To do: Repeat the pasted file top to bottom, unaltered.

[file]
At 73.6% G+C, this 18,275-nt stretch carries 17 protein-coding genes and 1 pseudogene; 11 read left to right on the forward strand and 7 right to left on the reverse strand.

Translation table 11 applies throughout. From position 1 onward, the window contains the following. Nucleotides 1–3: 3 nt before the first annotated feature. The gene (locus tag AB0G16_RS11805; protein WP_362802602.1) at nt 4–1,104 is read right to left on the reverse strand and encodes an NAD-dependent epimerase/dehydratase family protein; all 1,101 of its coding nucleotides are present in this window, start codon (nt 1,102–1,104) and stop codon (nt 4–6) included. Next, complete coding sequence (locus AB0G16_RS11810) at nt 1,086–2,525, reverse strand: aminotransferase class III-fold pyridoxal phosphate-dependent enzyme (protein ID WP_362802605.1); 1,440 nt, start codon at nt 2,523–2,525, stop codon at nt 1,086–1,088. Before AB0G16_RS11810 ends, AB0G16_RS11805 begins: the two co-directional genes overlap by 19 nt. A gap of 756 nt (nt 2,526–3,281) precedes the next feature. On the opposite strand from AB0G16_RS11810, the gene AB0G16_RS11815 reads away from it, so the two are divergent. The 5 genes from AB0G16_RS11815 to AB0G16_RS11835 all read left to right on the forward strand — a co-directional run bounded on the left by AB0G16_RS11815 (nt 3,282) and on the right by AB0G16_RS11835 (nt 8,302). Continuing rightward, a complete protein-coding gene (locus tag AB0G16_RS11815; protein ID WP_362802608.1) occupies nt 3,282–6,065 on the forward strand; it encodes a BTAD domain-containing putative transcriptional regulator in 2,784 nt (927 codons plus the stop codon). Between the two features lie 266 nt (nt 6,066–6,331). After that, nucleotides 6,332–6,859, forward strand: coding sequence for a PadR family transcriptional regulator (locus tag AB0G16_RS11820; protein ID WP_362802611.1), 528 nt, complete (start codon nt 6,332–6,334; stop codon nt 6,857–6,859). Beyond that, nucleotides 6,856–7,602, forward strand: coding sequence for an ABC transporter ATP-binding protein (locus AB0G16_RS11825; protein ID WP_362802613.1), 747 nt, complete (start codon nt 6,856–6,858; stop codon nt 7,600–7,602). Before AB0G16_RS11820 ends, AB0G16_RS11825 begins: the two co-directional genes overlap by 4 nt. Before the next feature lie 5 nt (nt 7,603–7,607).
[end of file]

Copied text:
At 73.6% G+C, this 18,275-nt stretch carries 17 protein-coding genes and 1 pseudogene; 11 read left to right on the forward strand and 7 right to left on the reverse strand.

Translation table 11 applies throughout. From position 1 onward, the window contains the following. Nucleotides 1–3: 3 nt before the first annotated feature. The gene (locus tag AB0G16_RS11805; protein WP_362802602.1) at nt 4–1,104 is read right to left on the reverse strand and encodes an NAD-dependent epimerase/dehydratase family protein; all 1,101 of its coding nucleotides are present in this window, start codon (nt 1,102–1,104) and stop codon (nt 4–6) included. Next, complete coding sequence (locus AB0G16_RS11810) at nt 1,086–2,525, reverse strand: aminotransferase class III-fold pyridoxal phosphate-dependent enzyme (protein ID WP_362802605.1); 1,440 nt, start codon at nt 2,523–2,525, stop codon at nt 1,086–1,088. Before AB0G16_RS11810 ends, AB0G16_RS11805 begins: the two co-directional genes overlap by 19 nt. A gap of 756 nt (nt 2,526–3,281) precedes the next feature. On the opposite strand from AB0G16_RS11810, the gene AB0G16_RS11815 reads away from it, so the two are divergent. The 5 genes from AB0G16_RS11815 to AB0G16_RS11835 all read left to right on the forward strand — a co-directional run bounded on the left by AB0G16_RS11815 (nt 3,282) and on the right by AB0G16_RS11835 (nt 8,302). Continuing rightward, a complete protein-coding gene (locus tag AB0G16_RS11815; protein ID WP_362802608.1) occupies nt 3,282–6,065 on the forward strand; it encodes a BTAD domain-containing putative transcriptional regulator in 2,784 nt (927 codons plus the stop codon). Between the two features lie 266 nt (nt 6,066–6,331). After that, nucleotides 6,332–6,859, forward strand: coding sequence for a PadR family transcriptional regulator (locus tag AB0G16_RS11820; protein ID WP_362802611.1), 528 nt, complete (start codon nt 6,332–6,334; stop codon nt 6,857–6,859). Beyond that, nucleotides 6,856–7,602, forward strand: coding sequence for an ABC transporter ATP-binding protein (locus AB0G16_RS11825; protein ID WP_362802613.1), 747 nt, complete (start codon nt 6,856–6,858; stop codon nt 7,600–7,602). Before AB0G16_RS11820 ends, AB0G16_RS11825 begins: the two co-directional genes overlap by 4 nt. Before the next feature lie 5 nt (nt 7,603–7,607).